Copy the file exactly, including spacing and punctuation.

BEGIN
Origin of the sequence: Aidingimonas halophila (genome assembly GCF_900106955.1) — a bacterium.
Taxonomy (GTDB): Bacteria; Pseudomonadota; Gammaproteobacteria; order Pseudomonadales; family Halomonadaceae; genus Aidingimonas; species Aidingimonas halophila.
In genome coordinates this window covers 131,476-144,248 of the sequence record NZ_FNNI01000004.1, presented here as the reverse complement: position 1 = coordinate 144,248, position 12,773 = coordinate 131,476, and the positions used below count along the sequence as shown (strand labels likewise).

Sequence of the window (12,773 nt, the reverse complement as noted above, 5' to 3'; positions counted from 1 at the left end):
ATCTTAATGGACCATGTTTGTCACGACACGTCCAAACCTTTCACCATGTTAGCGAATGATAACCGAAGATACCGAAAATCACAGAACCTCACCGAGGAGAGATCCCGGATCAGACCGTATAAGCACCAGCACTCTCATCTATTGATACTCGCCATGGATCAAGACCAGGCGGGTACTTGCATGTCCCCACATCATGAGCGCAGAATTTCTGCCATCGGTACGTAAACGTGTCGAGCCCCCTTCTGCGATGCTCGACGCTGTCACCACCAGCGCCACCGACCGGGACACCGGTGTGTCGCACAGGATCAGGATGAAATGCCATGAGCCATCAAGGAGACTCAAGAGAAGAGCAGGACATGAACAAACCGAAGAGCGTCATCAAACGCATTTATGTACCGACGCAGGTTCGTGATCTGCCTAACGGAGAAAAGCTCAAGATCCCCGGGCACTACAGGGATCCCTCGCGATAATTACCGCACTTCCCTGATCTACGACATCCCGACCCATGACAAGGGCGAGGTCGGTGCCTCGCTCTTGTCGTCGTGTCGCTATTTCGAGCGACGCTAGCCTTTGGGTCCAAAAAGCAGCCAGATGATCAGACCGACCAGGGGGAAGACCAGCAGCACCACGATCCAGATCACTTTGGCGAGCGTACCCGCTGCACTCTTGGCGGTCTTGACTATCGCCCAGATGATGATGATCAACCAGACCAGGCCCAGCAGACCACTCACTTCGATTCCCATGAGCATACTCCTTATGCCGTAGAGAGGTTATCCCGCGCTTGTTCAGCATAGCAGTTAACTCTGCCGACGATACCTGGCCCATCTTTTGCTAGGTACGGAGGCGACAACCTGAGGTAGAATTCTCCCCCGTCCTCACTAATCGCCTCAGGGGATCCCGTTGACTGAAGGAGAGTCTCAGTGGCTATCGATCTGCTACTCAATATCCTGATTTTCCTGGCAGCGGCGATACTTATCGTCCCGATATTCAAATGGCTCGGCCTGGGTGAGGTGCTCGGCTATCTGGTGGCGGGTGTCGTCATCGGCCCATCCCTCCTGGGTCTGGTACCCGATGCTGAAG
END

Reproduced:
Origin of the sequence: Aidingimonas halophila (genome assembly GCF_900106955.1) — a bacterium.
Taxonomy (GTDB): Bacteria; Pseudomonadota; Gammaproteobacteria; order Pseudomonadales; family Halomonadaceae; genus Aidingimonas; species Aidingimonas halophila.
In genome coordinates this window covers 131,476-144,248 of the sequence record NZ_FNNI01000004.1, presented here as the reverse complement: position 1 = coordinate 144,248, position 12,773 = coordinate 131,476, and the positions used below count along the sequence as shown (strand labels likewise).

Sequence of the window (12,773 nt, the reverse complement as noted above, 5' to 3'; positions counted from 1 at the left end):
ATCTTAATGGACCATGTTTGTCACGACACGTCCAAACCTTTCACCATGTTAGCGAATGATAACCGAAGATACCGAAAATCACAGAACCTCACCGAGGAGAGATCCCGGATCAGACCGTATAAGCACCAGCACTCTCATCTATTGATACTCGCCATGGATCAAGACCAGGCGGGTACTTGCATGTCCCCACATCATGAGCGCAGAATTTCTGCCATCGGTACGTAAACGTGTCGAGCCCCCTTCTGCGATGCTCGACGCTGTCACCACCAGCGCCACCGACCGGGACACCGGTGTGTCGCACAGGATCAGGATGAAATGCCATGAGCCATCAAGGAGACTCAAGAGAAGAGCAGGACATGAACAAACCGAAGAGCGTCATCAAACGCATTTATGTACCGACGCAGGTTCGTGATCTGCCTAACGGAGAAAAGCTCAAGATCCCCGGGCACTACAGGGATCCCTCGCGATAATTACCGCACTTCCCTGATCTACGACATCCCGACCCATGACAAGGGCGAGGTCGGTGCCTCGCTCTTGTCGTCGTGTCGCTATTTCGAGCGACGCTAGCCTTTGGGTCCAAAAAGCAGCCAGATGATCAGACCGACCAGGGGGAAGACCAGCAGCACCACGATCCAGATCACTTTGGCGAGCGTACCCGCTGCACTCTTGGCGGTCTTGACTATCGCCCAGATGATGATGATCAACCAGACCAGGCCCAGCAGACCACTCACTTCGATTCCCATGAGCATACTCCTTATGCCGTAGAGAGGTTATCCCGCGCTTGTTCAGCATAGCAGTTAACTCTGCCGACGATACCTGGCCCATCTTTTGCTAGGTACGGAGGCGACAACCTGAGGTAGAATTCTCCCCCGTCCTCACTAATCGCCTCAGGGGATCCCGTTGACTGAAGGAGAGTCTCAGTGGCTATCGATCTGCTACTCAATATCCTGATTTTCCTGGCAGCGGCGATACTTATCGTCCCGATATTCAAATGGCTCGGCCTGGGTGAGGTGCTCGGCTATCTGGTGGCGGGTGTCGTCATCGGCCCATCCCTCCTGGGTCTGGTACCCGATGCTGAAG